What’s in the Gene Pool?

The founding of the breed – the Gene Pool

Let’s pretend these 11 dogs are the “founders” of your breed – they are the first dogs entered into the studbook.  All subsequent members of the breed are descended from these dogs only.  The breed has a closed gene pool.


All of the genetic variability that will ever exist in your new breed is present in these dogs.  Mutations probably won’t add new, useful genetic variation because most mutations are detrimental.  If the mutated gene is dominant and detrimental, it will likely be weeded out very quickly.  If the mutation is recessive, it is not expressed unless an animal is homozygous for the allele by inheriting a copy from each of its parents.  In the heterozygote condition, a mutated recessive allele can lurk in the genome for generations without ever causing a problem.  So, unless additional “founders” are added to the population at a later date, all of the genes you will ever have to work with in your breeding program are present in these dogs.

In each of these dogs there are at least a few (and perhaps many) recessive genes that could cause genetic disorders.  But these disorders will only expressed if a dog is homozygous for the disease allele – it must have TWO copies, one from each parent.  As long as the disease genes are rare in the population, very few animals will ever display the illness.
Can the gene pool get bigger? (No!)

Okay, starting with your 11 founder dogs, let’s let them reproduce.  To keep it simple, we will let them produce only identical copies of themselves – clones.

Now we have 27 dogs, all of which are exact copies of one of the founders.  What has happened to the size of the gene pool?


You now have more dogs, and you now have more copies of the genes found in the dogs that had more offspring, like that busy gray dog with the red tongue.  So, the frequency of particular alleles is different in this population than in the founders, but the number of different alleles in the population is exactly the same.  (We’re ignoring the possibility of a mutation for now.)

What if the dogs reproduce normally instead of producing clones?  In sexual reproduction, each puppy receives one set of genes from each parent.  And, each puppy receives a different mix of parental genes, so each one is a bit different.  Also, each parent dog has a different number of offspring and might mate multiple times with different dogs.  So the frequency of the various alleles in the population could be very different in this new population than in the founders.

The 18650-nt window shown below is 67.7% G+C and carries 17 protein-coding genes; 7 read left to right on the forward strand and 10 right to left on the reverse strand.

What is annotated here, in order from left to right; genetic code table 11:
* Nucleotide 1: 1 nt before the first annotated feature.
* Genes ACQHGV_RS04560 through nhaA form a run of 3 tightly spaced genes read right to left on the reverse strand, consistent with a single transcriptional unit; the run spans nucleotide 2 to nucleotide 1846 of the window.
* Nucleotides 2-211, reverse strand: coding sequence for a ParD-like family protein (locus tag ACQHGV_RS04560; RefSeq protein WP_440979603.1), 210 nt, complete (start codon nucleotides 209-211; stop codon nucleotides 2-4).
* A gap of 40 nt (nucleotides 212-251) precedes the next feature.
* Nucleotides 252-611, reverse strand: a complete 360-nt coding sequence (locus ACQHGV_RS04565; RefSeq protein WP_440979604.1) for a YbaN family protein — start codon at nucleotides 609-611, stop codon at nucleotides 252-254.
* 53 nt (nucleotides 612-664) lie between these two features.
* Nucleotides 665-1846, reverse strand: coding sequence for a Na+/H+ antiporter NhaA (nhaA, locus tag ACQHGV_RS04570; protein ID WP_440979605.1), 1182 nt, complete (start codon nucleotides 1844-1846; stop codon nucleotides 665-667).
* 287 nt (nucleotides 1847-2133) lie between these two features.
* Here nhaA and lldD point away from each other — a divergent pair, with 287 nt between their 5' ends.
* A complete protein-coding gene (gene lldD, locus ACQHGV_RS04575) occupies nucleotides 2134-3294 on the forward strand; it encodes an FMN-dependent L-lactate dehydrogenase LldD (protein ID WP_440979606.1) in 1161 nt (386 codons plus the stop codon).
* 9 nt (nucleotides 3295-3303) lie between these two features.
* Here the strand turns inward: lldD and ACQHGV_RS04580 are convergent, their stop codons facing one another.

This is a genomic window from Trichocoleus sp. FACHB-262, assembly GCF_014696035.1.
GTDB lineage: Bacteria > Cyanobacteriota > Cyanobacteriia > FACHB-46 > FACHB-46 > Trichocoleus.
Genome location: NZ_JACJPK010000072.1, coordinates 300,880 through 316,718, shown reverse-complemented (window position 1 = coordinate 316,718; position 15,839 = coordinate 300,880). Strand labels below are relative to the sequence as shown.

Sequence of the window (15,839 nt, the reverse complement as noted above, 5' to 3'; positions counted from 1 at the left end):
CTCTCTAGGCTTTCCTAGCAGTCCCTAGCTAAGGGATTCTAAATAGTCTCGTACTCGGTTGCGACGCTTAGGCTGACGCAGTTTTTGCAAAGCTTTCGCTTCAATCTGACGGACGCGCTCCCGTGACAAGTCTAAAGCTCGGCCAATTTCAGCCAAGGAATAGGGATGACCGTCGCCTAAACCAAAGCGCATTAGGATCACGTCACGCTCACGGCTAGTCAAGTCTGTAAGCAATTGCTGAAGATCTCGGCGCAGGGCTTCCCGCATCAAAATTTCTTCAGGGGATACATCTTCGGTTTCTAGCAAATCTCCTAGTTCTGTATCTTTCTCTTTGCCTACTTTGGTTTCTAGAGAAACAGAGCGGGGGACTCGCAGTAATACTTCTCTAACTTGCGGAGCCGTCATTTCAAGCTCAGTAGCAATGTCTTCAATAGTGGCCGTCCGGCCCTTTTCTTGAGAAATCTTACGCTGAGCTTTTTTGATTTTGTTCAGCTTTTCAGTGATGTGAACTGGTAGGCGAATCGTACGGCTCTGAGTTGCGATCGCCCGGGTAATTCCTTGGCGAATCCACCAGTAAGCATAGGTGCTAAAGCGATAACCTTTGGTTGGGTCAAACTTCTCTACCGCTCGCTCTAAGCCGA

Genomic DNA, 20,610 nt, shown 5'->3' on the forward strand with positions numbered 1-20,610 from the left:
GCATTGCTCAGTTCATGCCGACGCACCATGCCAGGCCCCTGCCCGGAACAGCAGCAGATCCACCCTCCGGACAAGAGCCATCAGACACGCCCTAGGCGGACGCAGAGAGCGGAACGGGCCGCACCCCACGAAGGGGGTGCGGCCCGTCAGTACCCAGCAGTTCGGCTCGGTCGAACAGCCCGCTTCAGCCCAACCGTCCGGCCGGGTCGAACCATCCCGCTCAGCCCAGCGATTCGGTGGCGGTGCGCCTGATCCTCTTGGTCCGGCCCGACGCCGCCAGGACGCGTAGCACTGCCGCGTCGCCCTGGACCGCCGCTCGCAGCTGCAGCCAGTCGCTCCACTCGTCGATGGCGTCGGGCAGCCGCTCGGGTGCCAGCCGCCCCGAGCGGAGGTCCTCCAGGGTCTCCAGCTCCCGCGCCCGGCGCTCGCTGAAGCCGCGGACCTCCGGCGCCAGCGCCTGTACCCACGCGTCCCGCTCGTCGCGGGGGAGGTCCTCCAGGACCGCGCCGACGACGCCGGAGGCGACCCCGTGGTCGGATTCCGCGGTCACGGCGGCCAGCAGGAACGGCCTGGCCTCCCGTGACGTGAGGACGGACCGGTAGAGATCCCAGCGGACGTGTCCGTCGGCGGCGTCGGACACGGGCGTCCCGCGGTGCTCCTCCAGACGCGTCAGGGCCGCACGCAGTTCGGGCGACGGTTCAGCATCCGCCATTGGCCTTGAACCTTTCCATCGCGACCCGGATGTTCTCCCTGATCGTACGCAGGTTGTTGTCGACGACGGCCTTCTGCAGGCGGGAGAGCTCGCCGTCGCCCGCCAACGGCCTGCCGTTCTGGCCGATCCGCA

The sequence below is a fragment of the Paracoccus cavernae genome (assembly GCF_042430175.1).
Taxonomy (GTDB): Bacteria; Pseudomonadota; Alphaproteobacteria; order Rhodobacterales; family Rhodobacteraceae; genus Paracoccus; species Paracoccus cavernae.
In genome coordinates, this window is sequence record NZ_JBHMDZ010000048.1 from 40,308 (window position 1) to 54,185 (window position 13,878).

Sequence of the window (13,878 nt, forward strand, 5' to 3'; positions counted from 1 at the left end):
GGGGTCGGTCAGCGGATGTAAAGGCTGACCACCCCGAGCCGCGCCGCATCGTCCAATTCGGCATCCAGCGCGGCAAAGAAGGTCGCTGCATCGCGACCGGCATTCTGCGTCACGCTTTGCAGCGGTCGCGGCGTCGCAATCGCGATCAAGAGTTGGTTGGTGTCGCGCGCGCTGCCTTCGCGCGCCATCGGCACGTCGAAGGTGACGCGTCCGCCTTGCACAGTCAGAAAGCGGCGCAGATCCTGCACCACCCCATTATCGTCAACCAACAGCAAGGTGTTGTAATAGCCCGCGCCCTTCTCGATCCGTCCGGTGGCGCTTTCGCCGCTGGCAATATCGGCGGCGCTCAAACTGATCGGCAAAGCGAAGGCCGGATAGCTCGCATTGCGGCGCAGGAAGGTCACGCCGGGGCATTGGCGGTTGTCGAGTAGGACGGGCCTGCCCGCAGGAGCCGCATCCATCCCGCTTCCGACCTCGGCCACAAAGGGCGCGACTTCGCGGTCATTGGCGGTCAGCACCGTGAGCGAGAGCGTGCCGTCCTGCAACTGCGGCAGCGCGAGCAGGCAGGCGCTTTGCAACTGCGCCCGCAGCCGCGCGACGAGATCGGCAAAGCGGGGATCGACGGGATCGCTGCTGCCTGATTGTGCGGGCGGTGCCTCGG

But again, even though there are now more dogs in the population, the gene pool does not get bigger.

In fact, it doesn’t matter how large this breed gets – it might someday grow to thousands of dogs – but as long as the stud book is closed, the gene pool will never be larger than it was when the breed is founded.


Can the gene pool get smaller?  (Yes!)

The gene pool of a closed breed can never get bigger.  But it can get smaller.

What if dogs with black ears were less fertile, or had higher puppy mortality, or had some other biological problem?  The frequency in the population of the genes causing the black ears would be reduced by natural selection – black-eared dogs would contribute fewer copies of their genes to the next generation. Eventually, by genetic drift (chance) or natural selection, the genes in black-eared dogs would become rarer and rarer, and might eventually be eliminated from the population entirely.

What if breeders didn’t like black ears, so all the puppies with black ears were spayed or neutered and sent to pet homes?  Those alleles will become less frequent in the population, and they might be eliminated completely because of artificial selection courtesy of the breeder.

The gene pool gets smaller when genes are completely eliminated from the population.  It is unlikely that a gene will be restored by chance mutation, and the only other way it can be restored is if an animal is introduced into the breeding population that carries that gene and who reproduces successfully.

In purebred dogs, when the stud book is closed, no new alleles can be introduced into the breed.  The loss of an allele is permanent and reduces the heterozygosity in the genome for that gene.